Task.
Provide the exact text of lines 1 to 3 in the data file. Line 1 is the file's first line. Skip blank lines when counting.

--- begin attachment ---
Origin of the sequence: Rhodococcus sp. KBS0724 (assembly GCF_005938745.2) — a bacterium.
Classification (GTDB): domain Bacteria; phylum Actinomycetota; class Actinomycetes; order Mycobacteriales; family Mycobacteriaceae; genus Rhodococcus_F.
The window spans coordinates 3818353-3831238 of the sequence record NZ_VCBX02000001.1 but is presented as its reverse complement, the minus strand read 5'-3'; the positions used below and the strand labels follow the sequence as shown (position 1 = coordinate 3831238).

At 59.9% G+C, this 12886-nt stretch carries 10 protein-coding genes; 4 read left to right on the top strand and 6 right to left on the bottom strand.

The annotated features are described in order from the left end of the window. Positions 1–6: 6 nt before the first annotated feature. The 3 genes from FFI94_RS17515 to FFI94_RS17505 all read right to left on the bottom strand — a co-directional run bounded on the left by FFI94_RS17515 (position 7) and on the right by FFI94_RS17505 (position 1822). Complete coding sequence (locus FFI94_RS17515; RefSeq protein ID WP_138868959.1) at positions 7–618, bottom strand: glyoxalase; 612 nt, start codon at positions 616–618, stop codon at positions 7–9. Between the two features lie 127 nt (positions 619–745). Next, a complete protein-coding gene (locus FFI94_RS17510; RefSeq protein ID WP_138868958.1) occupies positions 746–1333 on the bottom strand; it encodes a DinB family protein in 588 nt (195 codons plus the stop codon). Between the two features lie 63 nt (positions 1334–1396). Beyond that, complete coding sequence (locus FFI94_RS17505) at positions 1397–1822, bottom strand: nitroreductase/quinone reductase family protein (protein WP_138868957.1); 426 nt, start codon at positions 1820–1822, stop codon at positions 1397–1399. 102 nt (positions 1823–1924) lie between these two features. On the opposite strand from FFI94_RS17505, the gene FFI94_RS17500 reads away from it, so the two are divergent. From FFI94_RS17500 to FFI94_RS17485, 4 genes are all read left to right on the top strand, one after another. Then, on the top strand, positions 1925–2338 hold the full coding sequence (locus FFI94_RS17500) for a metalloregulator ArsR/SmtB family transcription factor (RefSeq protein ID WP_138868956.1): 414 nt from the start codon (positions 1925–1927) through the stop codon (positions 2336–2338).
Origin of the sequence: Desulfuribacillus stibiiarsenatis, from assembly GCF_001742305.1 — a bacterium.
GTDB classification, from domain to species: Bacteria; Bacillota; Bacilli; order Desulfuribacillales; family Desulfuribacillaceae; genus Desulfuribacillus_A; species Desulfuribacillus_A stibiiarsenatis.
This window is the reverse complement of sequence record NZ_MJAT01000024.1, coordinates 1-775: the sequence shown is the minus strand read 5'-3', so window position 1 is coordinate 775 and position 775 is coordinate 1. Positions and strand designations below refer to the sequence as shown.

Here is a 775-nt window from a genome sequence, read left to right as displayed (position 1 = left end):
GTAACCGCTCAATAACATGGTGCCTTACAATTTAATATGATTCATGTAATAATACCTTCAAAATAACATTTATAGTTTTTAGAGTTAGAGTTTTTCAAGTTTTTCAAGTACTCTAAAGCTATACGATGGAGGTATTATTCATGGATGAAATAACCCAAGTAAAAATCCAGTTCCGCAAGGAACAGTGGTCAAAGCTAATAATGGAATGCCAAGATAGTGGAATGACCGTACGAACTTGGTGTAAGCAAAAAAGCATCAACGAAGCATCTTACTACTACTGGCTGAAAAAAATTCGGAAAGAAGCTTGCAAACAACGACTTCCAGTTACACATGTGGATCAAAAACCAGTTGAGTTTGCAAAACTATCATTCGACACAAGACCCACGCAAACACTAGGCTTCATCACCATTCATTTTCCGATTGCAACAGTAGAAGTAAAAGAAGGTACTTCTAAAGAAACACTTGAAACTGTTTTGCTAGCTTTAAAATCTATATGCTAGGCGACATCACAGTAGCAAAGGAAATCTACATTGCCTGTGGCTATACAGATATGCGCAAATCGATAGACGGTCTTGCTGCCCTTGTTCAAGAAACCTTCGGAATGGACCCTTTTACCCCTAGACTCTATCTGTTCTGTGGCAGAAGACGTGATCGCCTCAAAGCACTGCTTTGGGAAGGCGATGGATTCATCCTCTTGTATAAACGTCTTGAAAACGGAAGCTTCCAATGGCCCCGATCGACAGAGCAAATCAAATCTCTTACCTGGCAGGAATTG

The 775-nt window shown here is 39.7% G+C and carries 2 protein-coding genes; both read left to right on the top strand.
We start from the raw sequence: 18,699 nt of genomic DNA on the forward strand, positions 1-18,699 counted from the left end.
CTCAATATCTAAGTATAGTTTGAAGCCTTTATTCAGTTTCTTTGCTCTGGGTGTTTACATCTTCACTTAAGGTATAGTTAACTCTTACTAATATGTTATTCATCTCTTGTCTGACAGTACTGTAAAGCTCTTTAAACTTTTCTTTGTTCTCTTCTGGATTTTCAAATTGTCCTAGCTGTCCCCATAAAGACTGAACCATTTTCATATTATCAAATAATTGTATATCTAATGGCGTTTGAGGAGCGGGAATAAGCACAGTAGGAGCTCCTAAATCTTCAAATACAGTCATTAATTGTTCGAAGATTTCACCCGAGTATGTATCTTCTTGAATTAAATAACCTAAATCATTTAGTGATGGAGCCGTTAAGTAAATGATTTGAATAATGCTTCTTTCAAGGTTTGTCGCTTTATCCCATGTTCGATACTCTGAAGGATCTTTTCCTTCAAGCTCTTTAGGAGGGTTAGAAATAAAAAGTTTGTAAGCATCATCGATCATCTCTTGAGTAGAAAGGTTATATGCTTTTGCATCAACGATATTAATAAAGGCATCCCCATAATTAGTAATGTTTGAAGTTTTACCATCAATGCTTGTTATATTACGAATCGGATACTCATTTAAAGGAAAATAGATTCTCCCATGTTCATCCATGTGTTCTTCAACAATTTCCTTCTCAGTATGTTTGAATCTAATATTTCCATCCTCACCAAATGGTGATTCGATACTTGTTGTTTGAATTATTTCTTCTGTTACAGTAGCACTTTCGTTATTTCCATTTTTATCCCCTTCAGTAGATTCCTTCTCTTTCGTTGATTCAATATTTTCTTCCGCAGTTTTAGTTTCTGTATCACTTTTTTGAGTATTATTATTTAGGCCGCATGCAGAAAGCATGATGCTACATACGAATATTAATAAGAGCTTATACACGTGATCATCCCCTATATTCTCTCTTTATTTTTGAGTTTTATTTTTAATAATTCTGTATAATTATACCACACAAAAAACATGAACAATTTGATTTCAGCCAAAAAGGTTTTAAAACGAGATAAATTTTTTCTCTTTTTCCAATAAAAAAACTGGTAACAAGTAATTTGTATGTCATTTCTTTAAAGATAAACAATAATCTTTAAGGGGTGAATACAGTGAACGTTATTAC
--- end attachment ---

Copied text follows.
Origin of the sequence: Rhodococcus sp. KBS0724 (assembly GCF_005938745.2) — a bacterium.
Classification (GTDB): domain Bacteria; phylum Actinomycetota; class Actinomycetes; order Mycobacteriales; family Mycobacteriaceae; genus Rhodococcus_F.
The window spans coordinates 3818353-3831238 of the sequence record NZ_VCBX02000001.1 but is presented as its reverse complement, the minus strand read 5'-3'; the positions used below and the strand labels follow the sequence as shown (position 1 = coordinate 3831238).